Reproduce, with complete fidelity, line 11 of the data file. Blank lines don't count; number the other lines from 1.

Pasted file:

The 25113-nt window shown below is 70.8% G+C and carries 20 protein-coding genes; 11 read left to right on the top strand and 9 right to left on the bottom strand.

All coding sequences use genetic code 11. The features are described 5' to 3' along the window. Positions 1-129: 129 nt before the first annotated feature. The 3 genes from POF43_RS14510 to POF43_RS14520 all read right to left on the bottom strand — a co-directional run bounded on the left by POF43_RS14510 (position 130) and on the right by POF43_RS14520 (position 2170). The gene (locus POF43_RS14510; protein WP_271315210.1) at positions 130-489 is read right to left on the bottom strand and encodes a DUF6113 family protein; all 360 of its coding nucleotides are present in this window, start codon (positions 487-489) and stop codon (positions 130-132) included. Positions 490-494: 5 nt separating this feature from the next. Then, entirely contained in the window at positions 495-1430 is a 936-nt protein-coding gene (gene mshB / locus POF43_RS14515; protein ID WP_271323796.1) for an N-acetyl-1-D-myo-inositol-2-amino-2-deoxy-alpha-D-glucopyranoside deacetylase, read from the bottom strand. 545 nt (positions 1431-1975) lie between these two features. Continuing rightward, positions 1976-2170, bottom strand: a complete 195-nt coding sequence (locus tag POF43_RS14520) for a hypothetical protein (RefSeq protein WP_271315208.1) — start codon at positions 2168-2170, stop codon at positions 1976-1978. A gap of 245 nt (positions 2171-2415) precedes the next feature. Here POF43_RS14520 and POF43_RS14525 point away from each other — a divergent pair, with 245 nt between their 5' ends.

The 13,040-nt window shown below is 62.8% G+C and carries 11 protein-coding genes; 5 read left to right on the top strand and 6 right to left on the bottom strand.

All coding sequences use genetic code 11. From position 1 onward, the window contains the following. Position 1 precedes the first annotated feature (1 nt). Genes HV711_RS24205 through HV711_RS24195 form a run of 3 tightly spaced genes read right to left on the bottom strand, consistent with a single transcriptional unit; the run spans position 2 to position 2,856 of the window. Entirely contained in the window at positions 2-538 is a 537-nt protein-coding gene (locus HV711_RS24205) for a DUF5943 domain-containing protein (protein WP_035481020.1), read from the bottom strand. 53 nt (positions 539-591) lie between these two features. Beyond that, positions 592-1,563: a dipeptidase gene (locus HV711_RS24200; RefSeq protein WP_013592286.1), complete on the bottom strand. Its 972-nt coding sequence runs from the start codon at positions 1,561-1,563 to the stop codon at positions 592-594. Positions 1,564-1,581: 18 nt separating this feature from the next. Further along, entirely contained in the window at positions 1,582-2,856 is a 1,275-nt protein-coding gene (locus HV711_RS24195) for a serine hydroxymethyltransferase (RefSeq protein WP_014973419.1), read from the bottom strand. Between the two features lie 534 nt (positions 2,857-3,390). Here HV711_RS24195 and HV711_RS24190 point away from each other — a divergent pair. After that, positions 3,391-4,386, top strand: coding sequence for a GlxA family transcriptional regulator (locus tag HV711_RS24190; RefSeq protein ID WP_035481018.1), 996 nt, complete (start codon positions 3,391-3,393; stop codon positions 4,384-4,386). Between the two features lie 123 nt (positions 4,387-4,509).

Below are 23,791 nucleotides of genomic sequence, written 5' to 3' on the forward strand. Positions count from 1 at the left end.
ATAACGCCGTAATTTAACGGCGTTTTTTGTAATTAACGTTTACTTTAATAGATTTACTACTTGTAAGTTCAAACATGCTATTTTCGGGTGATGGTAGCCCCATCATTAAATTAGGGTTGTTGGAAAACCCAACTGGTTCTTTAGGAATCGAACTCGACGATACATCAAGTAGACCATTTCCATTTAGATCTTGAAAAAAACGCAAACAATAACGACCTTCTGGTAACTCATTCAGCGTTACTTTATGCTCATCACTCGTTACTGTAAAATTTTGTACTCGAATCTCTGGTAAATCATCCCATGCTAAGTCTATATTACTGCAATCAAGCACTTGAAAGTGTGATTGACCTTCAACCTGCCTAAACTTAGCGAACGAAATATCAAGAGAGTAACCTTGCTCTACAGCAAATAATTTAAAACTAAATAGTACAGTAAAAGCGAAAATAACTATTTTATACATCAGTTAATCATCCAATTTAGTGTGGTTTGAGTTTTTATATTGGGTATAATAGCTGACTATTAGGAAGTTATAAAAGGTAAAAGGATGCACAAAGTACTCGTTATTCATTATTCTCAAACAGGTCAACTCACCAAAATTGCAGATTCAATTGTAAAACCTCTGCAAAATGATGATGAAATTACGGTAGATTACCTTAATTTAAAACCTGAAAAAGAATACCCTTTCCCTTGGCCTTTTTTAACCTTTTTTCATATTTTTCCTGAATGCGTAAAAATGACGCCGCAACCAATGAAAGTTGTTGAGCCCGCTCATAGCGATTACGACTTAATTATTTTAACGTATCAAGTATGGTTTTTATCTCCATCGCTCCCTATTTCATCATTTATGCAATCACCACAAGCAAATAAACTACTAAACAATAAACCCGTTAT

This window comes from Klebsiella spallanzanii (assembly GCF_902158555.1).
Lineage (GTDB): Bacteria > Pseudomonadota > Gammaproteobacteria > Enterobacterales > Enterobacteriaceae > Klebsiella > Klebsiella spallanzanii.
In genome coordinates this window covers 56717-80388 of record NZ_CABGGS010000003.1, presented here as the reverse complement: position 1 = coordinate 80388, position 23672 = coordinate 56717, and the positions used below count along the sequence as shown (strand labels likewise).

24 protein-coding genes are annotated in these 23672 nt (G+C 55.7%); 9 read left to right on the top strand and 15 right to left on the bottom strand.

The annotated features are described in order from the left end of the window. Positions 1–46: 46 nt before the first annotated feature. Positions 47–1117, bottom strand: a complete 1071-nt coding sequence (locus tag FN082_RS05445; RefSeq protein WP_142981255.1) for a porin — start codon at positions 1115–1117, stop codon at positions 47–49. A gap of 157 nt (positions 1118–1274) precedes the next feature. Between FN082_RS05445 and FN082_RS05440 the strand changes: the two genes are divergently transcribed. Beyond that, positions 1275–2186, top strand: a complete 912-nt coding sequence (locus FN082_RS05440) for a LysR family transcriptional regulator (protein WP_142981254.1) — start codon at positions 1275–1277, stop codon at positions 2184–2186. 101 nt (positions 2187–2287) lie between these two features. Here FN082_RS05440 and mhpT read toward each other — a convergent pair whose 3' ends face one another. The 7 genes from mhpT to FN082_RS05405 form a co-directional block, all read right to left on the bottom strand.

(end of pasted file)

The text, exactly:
The annotated features are described in order from the left end of the window. Positions 1–46: 46 nt before the first annotated feature. Positions 47–1117, bottom strand: a complete 1071-nt coding sequence (locus tag FN082_RS05445; RefSeq protein WP_142981255.1) for a porin — start codon at positions 1115–1117, stop codon at positions 47–49. A gap of 157 nt (positions 1118–1274) precedes the next feature. Between FN082_RS05445 and FN082_RS05440 the strand changes: the two genes are divergently transcribed. Beyond that, positions 1275–2186, top strand: a complete 912-nt coding sequence (locus FN082_RS05440) for a LysR family transcriptional regulator (protein WP_142981254.1) — start codon at positions 1275–1277, stop codon at positions 2184–2186. 101 nt (positions 2187–2287) lie between these two features. Here FN082_RS05440 and mhpT read toward each other — a convergent pair whose 3' ends face one another. The 7 genes from mhpT to FN082_RS05405 form a co-directional block, all read right to left on the bottom strand.